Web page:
Lock (0x1f) Signal= -41,00dBm C/N= 9,70dB postBER= 0
Lock (0x1f) Signal= -41,00dBm C/N= 9,60dB postBER= 0
Lock (0x1f) Signal= -41,00dBm C/N= 9,60dB postBER= 0
Lock (0x1f) Signal= -41,00dBm C/N= 9,60dB postBER= 1,00
Lock (0x1f) Signal= -41,00dBm C/N= 9,60dB postBER= 329x10^15
Lock (0x1f) Signal= -41,00dBm C/N= 9,60dB postBER= 0
Lock (0x1f) Signal= -41,00dBm C/N= 9,60dB postBER= 0
Lock (0x1f) Signal= -41,00dBm C/N= 9,70dB postBER= 0
Lock (0x1f) Signal= -41,00dBm C/N= 9,60dB postBER= 0
Lock (0x1f) Signal= -41,00dBm C/N= 9,70dB postBER= 186x10^15
Lock (0x1f) Signal= -41,00dBm C/N= 9,60dB postBER= 0
Lock (0x1f) Signal= -41,00dBm C/N= 9,60dB postBER= 0
Lock (0x1f) Signal= -41,00dBm C/N= 9,60dB postBER= 0
Lock (0x1f) Signal= -41,00dBm C/N= 9,60dB postBER= 976x10^-21
Carrier(0x03) Signal= -41,00dBm
Carrier(0x03) Signal= -41,00dBm
Lock (0x1f) Signal= -41,00dBm C/N= 9,60dB postBER= 1,00
Lock (0x1f) Signal= -41,00dBm C/N= 9,60dB postBER= 1,08x10^-3
Viterbi(0x07) Signal= -41,00dBm
Lock (0x1f) Signal= -41,00dBm C/N= 9,60dB postBER= 1,00
Lock (0x1f) Signal= -41,00dBm C/N= 9,60dB postBER= 1,00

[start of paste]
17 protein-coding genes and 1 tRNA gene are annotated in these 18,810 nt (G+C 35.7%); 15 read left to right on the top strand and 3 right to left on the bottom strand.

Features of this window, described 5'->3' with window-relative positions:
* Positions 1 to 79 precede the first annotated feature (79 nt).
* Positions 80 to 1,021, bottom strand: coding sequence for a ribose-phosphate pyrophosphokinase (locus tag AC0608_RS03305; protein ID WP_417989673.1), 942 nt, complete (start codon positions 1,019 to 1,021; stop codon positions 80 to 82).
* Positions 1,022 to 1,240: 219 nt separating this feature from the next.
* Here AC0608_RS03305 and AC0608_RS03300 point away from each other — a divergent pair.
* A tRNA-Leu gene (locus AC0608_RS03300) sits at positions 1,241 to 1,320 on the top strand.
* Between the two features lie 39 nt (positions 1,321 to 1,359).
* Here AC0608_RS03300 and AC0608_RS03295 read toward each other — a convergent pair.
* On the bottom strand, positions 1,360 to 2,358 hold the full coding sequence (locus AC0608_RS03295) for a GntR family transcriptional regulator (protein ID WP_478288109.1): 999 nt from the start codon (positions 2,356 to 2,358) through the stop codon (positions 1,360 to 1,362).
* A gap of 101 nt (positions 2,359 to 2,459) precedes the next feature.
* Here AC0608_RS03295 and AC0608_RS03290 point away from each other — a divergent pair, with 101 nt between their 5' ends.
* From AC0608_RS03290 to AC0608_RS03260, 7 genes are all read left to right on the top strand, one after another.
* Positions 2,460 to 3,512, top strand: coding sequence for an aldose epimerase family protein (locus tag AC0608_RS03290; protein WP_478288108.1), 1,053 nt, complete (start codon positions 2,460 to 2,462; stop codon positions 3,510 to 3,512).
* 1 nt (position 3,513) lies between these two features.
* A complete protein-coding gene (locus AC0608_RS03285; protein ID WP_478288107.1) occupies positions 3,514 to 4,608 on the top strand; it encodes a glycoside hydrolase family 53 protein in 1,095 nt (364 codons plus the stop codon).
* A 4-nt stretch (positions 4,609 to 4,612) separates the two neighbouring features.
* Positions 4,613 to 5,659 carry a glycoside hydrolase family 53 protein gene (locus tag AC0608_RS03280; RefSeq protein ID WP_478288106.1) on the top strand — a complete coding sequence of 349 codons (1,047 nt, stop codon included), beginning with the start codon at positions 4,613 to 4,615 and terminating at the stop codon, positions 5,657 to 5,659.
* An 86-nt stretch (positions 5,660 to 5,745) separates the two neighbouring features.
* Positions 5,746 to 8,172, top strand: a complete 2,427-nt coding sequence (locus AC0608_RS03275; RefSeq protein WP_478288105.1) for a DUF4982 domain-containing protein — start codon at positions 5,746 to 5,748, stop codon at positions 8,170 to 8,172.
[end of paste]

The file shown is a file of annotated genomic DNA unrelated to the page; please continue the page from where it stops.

Lock (0x1f) Signal= -41,00dBm C/N= 9,60dB postBER= 0
Lock (0x1f) Signal= -41,00dBm C/N= 9,60dB postBER= 0
Lock (0x1f) Signal= -41,00dBm C/N= 9,60dB postBER= 0
Lock (0x1f) Signal= -41,00dBm C/N= 9,60dB postBER= 0
Lock (0x1f) Signal= -41,00dBm C/N= 9,60dB postBER= 0
Carrier(0x03) Signal= -41,00dBm
Carrier(0x03) Signal= -41,00dBm
Carrier(0x03) Signal= -41,00dBm
Carrier(0x03) Signal= -41,00dBm
Carrier(0x03) Signal= -41,00dBm
Lock (0x1f) Signal= -41,00dBm C/N= 9,60dB postBER= 0
Lock (0x1f) Signal= -41,00dBm C/N= 9,60dB postBER= 6,28x10^-3
Carrier(0x03) Signal= -41,00dBm
Lock (0x1f) Signal= -41,00dBm C/N= 9,60dB postBER= 1,36x10^-18
Lock (0x1f) Signal= -41,00dBm C/N= 9,60dB postBER= 150x10^-3
Lock (0x1f) Signal= -41,00dBm C/N= 9,60dB postBER= 6,02x10^15
Lock (0x1f) Signal= -41,00dBm C/N= 9,60dB postBER= 0
Lock (0x1f) Signal= -41,00dBm C/N= 9,50dB postBER= 0